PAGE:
Amid the spending frenzy of players changing teams that is the off-season of professional soccer in England, perhaps no headline is more sensational than Ineos Chairman Sir Jim Ratcliffe suddenly declaring his interest in purchasing Manchester United Football Club of the English Premier League (EPL).
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|The glory days when David Beckham played with the team are long gone, but Manchester United is still the 11th most valuable sports team in the world.|
Valued at $4.6 billion, the club is one of the most expensive in the world — it ranks 11th on the most recent Forbes list of the world’s most valuable sports teams. No small fish and chips. A spokesperson for Britain's richest man has told The Times of London that the owner of petrochemical giant Ineos is “keen on buying a stake in the Premier League club with a view to 'long-term ownership.'”
Bringing it all back home
No stranger to sports team ownership — with professional soccer clubs in France and Switzerland, a pro cycling team, and major sponsorship of motor racing’s Formula One heavyweight Mercedes — Ratcliffe brings his passion for football home to the UK.
After a failed bid to take over London’s famed Chelsea Football Club this past spring following the forced abdication of Russian owner Roman Abramovich resulting from Russia’s invasion of Ukraine, Ratcliffe may have a chance of landing Man United, which would be the crown jewel of his sporting acquisitions.
And speaking of competition, in the rarified air of billion-dollar sports ventures, competitors can be just as rapacious as those on the field, even if they are fewer in number. Twitter reported last week that none other than Tesla CEO Elon Musk had prompted over a million interactions when he expressed interest in purchasing the club. This turned out to be quite the ruse on Musk’s part, as his legal tête-a-tête continues with the social media giant. Great fodder for a day or two, as he claimed stand-up comedy is his current side gig.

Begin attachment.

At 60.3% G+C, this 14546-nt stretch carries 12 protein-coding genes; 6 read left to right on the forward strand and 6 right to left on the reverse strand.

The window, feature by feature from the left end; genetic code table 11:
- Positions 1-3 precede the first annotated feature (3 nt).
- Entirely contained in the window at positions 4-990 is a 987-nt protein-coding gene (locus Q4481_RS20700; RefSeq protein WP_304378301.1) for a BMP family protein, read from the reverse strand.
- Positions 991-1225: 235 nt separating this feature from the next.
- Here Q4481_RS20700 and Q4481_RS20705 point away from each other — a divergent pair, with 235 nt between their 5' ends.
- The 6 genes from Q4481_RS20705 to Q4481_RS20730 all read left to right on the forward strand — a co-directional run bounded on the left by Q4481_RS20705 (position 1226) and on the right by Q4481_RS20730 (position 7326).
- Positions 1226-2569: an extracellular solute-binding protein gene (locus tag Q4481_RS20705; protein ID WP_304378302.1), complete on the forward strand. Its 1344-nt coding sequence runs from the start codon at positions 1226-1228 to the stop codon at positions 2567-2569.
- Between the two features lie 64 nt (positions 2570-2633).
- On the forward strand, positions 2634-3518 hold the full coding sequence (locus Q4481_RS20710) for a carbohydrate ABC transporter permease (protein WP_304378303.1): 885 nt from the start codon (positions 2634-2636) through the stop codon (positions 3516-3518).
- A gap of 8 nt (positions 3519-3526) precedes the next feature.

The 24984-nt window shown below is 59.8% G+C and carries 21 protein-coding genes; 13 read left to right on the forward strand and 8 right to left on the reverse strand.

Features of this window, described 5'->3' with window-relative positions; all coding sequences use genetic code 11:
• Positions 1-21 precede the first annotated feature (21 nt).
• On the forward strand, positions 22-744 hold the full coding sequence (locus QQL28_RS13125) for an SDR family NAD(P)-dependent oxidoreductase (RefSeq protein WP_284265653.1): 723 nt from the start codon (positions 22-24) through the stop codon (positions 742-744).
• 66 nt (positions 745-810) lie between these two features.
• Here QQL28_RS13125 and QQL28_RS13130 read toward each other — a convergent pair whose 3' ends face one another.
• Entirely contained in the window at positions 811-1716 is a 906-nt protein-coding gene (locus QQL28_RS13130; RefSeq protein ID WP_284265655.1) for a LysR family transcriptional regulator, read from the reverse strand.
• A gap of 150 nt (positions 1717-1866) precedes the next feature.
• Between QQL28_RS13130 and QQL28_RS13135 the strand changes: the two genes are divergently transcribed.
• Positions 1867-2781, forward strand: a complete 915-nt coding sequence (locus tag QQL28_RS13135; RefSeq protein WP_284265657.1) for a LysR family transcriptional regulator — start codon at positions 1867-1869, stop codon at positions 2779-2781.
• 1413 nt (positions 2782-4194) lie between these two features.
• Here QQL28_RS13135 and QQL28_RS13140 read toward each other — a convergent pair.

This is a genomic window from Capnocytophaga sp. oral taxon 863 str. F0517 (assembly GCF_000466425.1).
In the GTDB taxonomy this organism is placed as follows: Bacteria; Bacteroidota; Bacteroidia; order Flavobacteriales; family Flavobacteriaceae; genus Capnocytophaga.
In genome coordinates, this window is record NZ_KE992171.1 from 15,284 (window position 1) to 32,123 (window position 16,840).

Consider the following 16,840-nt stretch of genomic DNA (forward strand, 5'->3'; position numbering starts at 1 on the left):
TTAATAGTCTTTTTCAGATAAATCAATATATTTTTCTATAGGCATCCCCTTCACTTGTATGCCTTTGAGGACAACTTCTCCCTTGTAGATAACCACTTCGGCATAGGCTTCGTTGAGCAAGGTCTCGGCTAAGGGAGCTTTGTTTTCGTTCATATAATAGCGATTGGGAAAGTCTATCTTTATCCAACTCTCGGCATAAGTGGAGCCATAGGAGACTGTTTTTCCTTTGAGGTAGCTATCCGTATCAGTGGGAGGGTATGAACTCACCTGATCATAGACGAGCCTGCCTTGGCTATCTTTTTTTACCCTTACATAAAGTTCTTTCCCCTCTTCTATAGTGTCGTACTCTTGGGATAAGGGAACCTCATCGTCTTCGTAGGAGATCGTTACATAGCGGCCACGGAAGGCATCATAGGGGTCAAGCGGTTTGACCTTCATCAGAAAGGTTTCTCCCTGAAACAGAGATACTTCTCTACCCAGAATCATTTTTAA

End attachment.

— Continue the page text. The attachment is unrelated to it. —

The Glazer family, current American owners of the club, has never gone down well with the Red Devils fans. A leveraged buyout in 2005 left the club straddled with debt followed by accusations over the years of the Glazers taking more out of the club financially than they invested in it, have left many Red Devils fans unhappy with the ownership group. The club’s current EPL season is off to the worst start since the 1960s, leaving fans howling for change at the top. The timing couldn’t be better for Ratcliffe.
Brand it like Beckham
In the big leagues, be they sporting or business related, the biggest and the best never want to give up what they have worked so hard to achieve, dominance and exposure, i.e., sales and marketing. What better way for a global brand such as Ineos to increase market visibility and popularity with its customer base than to acquire another highly visible and successful global brand in the form of a football club that has few rivals.
Granted, Man United has lost a bit of its luster since the heady days when media darling and icon David Beckham helped the club win a ridiculous number of titles while selling shirts by the shipping container. They haven’t won a major competition since 2017, but the brand remains hugely popular on a global scale, especially in the massive Asian markets, where billions are made annually in merchandising. Undoubtedly this is not lost on Ratcliffe and can only augment Ineos’ standing as a leader in the chemicals and plastics industry.